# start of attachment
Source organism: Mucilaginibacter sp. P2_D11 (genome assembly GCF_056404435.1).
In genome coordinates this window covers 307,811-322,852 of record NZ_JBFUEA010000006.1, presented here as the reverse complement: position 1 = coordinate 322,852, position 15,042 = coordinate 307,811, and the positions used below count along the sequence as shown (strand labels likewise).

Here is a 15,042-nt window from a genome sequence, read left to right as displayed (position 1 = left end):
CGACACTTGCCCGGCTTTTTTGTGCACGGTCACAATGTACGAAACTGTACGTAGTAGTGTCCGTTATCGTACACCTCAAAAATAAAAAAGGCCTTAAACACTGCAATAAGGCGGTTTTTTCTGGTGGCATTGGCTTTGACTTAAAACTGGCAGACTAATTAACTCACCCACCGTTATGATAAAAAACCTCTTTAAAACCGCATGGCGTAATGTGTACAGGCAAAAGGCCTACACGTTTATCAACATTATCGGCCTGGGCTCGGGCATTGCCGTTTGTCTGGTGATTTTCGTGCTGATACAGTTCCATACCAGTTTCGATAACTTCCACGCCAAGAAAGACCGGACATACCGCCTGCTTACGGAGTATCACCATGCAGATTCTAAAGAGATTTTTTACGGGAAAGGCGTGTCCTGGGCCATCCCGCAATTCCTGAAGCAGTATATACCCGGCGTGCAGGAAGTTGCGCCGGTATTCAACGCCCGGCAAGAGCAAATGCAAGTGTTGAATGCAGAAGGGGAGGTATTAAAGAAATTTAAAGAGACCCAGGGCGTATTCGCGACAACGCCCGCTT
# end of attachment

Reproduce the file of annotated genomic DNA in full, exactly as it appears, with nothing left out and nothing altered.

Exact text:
Source organism: Mucilaginibacter sp. P2_D11 (genome assembly GCF_056404435.1).
In genome coordinates this window covers 307,811-322,852 of record NZ_JBFUEA010000006.1, presented here as the reverse complement: position 1 = coordinate 322,852, position 15,042 = coordinate 307,811, and the positions used below count along the sequence as shown (strand labels likewise).

Here is a 15,042-nt window from a genome sequence, read left to right as displayed (position 1 = left end):
CGACACTTGCCCGGCTTTTTTGTGCACGGTCACAATGTACGAAACTGTACGTAGTAGTGTCCGTTATCGTACACCTCAAAAATAAAAAAGGCCTTAAACACTGCAATAAGGCGGTTTTTTCTGGTGGCATTGGCTTTGACTTAAAACTGGCAGACTAATTAACTCACCCACCGTTATGATAAAAAACCTCTTTAAAACCGCATGGCGTAATGTGTACAGGCAAAAGGCCTACACGTTTATCAACATTATCGGCCTGGGCTCGGGCATTGCCGTTTGTCTGGTGATTTTCGTGCTGATACAGTTCCATACCAGTTTCGATAACTTCCACGCCAAGAAAGACCGGACATACCGCCTGCTTACGGAGTATCACCATGCAGATTCTAAAGAGATTTTTTACGGGAAAGGCGTGTCCTGGGCCATCCCGCAATTCCTGAAGCAGTATATACCCGGCGTGCAGGAAGTTGCGCCGGTATTCAACGCCCGGCAAGAGCAAATGCAAGTGTTGAATGCAGAAGGGGAGGTATTAAAGAAATTTAAAGAGACCCAGGGCGTATTCGCGACAACGCCCGCTT